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There are some things you just don’t talk about in mixed company… unless you’re a mom. Somehow, holding a Mommy Card in that bottomless-pit-of-a-purse enables you to speak freely with any random human about all things related to bodily functions. Admit it, you’ve discussed most of these topics within the safe confines of your Mom circle: poop color, diaper blow outs, poop in the bathtub, bribing someone to poop, overnight diaper leaks, frantic searches for restrooms while shopping, always having a change of clothes in the car… you get the idea. But what happens when it isn’t your kid who’s wetting the bed or peeing his pants, but instead it’s you? Rest assured, you are not alone, and this does not have to be your new normal.
If you’re still reading this after all of the allusions to potty mishaps, welcome to the club of “People Who Can No Longer Sneeze Without Clenching Their Legs Together.” It’s a pretty great crowd, and it includes over 35 million women! In case you weren’t aware, urinary incontinence (UI) is fairly common after giving birth, and it doesn’t only affect moms who delivered vaginally. During pregnancy and birth, your pelvic muscles get stretched out, not to mention the fact that they’ve become the sparring partner for a little wannabe MMA fighter for 9 months. In the majority of cases, UI is short-lived, and at most you’ll have to be mindful of your bladder during allergy season when sneezes come more frequently. There are two main types of UI: stress urinary incontinence (SUI), and urge urinary incontinence (UUI). Women with SUI experience small urine leaks due to everyday things like laughing, coughing, sneezing, or running. Those with UUI will experience leaks when they have a sudden urge to urinate, or if they need to rush to the bathroom due to a full bladder. It is also possible for women to experience both types of incontinence… this is known as mixed urinary incontinence (MUI). One in three women experience some form of UI.
For women who suffer from occasional SUI, the Poise Impressa Bladder Supports may be an option! These tampon-like devices are not absorbent; rather, once inserted, they expand to prevent leaks by gently applying closing pressure to the urethra. Because the Impressa isn’t absorbing leaks, but instead preventing them in the first place, it is safe to use one every day for up to 8 hours at a time! The Impressa is not for women who have UUI or MUI; only women who have sudden leaks caused by SUI should use Impressa. If you have Mixed or Urge incontinence, an absorbency product is your best option. If you think the Poise Impressa Bladder Supports may work for you, you can download a Poise Impressa coupon for the sizing kit or for a single-size pack. Because women–and their leaks–come in different sizes, the sizing kit allows you to find the perfect size of Impressa to fit your body and prevent leaks.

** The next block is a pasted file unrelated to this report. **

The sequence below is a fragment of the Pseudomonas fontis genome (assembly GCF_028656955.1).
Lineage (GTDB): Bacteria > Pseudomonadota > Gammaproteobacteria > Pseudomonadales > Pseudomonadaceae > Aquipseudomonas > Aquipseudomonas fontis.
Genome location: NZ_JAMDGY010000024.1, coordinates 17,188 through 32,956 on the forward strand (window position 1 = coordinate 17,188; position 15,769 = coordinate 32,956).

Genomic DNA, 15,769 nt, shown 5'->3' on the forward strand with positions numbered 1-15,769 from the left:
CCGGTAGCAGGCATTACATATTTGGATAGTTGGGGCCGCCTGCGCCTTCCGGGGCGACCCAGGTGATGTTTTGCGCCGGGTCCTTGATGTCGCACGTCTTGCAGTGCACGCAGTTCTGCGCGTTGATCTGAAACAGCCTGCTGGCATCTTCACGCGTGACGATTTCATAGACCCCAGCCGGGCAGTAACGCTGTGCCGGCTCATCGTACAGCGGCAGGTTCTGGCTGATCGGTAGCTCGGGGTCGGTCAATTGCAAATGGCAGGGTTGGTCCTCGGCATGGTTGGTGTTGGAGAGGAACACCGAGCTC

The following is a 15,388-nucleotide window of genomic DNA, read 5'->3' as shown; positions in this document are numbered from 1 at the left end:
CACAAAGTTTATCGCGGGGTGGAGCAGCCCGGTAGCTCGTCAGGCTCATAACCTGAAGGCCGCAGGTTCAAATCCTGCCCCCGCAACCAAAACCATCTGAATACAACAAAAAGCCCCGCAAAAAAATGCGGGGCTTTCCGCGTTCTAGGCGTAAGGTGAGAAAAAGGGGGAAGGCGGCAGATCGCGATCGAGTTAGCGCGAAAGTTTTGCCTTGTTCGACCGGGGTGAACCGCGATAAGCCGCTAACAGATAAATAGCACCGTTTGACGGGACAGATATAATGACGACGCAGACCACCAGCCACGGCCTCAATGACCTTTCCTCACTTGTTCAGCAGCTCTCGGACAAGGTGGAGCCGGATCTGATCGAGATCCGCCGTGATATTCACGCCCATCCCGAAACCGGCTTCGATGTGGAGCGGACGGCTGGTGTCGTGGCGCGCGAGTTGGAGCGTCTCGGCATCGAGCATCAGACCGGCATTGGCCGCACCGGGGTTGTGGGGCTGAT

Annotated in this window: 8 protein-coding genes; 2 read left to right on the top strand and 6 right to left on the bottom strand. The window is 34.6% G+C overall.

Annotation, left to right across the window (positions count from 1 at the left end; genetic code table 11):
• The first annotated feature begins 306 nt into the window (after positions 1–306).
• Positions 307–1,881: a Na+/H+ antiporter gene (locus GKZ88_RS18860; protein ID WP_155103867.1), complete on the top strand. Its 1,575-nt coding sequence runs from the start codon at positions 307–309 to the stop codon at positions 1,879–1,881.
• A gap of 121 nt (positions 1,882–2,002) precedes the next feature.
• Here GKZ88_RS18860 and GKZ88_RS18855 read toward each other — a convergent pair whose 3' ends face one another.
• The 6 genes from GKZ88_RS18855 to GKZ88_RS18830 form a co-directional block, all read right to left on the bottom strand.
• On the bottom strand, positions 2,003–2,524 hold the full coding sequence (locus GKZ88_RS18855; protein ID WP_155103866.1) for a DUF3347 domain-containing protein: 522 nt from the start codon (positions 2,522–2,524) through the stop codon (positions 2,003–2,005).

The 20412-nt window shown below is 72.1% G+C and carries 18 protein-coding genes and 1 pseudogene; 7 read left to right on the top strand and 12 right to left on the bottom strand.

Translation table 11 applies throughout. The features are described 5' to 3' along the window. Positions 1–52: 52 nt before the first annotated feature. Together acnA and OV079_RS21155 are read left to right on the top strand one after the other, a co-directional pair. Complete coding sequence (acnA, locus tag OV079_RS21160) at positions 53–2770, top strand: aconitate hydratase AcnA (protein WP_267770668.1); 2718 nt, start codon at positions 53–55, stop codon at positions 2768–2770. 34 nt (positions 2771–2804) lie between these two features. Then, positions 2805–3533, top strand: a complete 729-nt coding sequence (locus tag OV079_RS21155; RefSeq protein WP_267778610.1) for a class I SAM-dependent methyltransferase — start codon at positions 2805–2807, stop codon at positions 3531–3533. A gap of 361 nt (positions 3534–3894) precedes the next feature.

Performing kegal exercises regularly will help to tighten those pelvic floor muscles right back up for nearly everyone. The great thing about kegals: you don’t even have to get off the couch, nor do you have to wear spandex! You just squeeze the muscles that would stop urine flow (you know, if you could still do that) in short sets of 10-15 times a few times a day. Just avoid trampolines until you’ve done the bounce test without any credible witnesses… you’re welcome. Also, so that you’re not carting along a carry-on suitcase full of clean undies and pants everywhere you go, check out the Always brand Discreet Bladder Protection products.
What If Kegal Exercises Aren’t Enough?
But, what if after several weeks you’ve seen no improvement at all, or the problem gets worse? What if you can’t laugh without an accident? What if you want to start running again, but the first time your foot hits the pavement, a stream of urine runs down your leg into your shoes? What if you’re, oh, say, 6 years postpartum and still leaking like you’ve got a bad gasket? Obviously, the first step is to talk to your doctor, and the sooner the better! Granted, confessing that you’re changing your own pants almost as often as your newborn’s requires some courage, but you’re not going to tell your doctor anything she’s never heard before.
A broad range of treatment options exist, including everything from physical therapy exercises for the pelvic floor muscles, medications, electrical stimulation therapy, internal medical devices, and even Botox. If you’ve had some relief with the kegal exercises, but not quite enough, watch this video for five easy pelvic floor exercises. By far, the best advice is to make a habit of emptying your bladder frequently. If you know you’re about to do something in the realm of bounciness, for goodness sake, don’t set yourself up for failure… go to the bathroom first! Avoiding caffeine and alcohol until you’re back to normal doesn’t hurt either. In extreme cases, or when other methods have failed, surgical options are also available.
Do not give up. There is a solution that will work for you, and you do not have to dream up ways to make adult diapers sexy for the long haul!